apache tutorial - Using .htaccess files - apache - apache web server - apache server - apache2


  • An .htaccess file is a plain-text configuration file that enables you to customize the web server's configuration.
  • When the Apache web server processes an incoming client request for a file, it looks for an .htaccess file in the same directory.
  • If the .htaccess file exists, Apache reads the directives in the file and overrides the server's global configuration.
  • Any directives defined in an .htaccess file apply to the directory where the file is located, and to all subdirectories beneath it.
  • You can use directives in .htaccess files to redirect requests to different URLs, control directory listings, specify custom error documents, and more.
  • A2 Hosting web server configurations use the AllowOverride All directive to provide the most flexibility for your web site.
  • If there are any misconfigured rules or incorrect syntax in an .htaccess file, users see an “Internal Server Error” message when they visit a page in the same directory. Be very careful when you make any changes to an .htaccess file.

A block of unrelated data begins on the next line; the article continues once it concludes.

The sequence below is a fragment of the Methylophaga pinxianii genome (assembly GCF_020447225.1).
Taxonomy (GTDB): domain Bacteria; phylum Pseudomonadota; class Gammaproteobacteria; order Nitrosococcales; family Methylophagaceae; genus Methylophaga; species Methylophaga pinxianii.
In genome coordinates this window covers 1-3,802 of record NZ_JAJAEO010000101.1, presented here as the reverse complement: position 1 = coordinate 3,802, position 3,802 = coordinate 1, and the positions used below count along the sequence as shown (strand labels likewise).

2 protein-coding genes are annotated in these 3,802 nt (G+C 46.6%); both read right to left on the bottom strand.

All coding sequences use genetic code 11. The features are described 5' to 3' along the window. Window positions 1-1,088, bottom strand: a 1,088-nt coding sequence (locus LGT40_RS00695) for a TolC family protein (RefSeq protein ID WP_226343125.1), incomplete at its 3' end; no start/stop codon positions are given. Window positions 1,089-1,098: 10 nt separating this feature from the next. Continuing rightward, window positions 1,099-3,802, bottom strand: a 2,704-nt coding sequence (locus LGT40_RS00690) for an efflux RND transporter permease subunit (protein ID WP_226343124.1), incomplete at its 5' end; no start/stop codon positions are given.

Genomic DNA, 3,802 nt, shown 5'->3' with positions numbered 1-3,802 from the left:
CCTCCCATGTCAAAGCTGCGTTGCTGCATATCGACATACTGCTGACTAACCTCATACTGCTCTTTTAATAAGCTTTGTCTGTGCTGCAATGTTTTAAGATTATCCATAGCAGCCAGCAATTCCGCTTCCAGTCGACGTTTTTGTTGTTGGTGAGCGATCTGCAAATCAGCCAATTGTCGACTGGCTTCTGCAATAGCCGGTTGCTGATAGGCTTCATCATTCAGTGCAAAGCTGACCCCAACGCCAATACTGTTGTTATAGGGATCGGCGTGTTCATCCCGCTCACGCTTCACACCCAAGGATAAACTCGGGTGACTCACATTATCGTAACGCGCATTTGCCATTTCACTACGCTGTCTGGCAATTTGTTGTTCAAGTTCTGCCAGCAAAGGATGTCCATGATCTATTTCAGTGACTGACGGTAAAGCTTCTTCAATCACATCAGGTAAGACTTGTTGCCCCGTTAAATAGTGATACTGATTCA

• By default, anyone can view the contents of an .htaccess file. However, this is a potential security risk, because it exposes web site configuration information.
  • For security reasons, it is a good idea to prevent visitors from viewing .htaccess files.
  • To do this, add the following directives to the .htaccess file:
# Prevent Apache from serving .htaccess files:
<FilesMatch "^\.htaccess">
    Order allow,deny
    Deny from all
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  • Now, visitors who try to view the .htaccess file directly receive a “403 Forbidden” error in their web browser.

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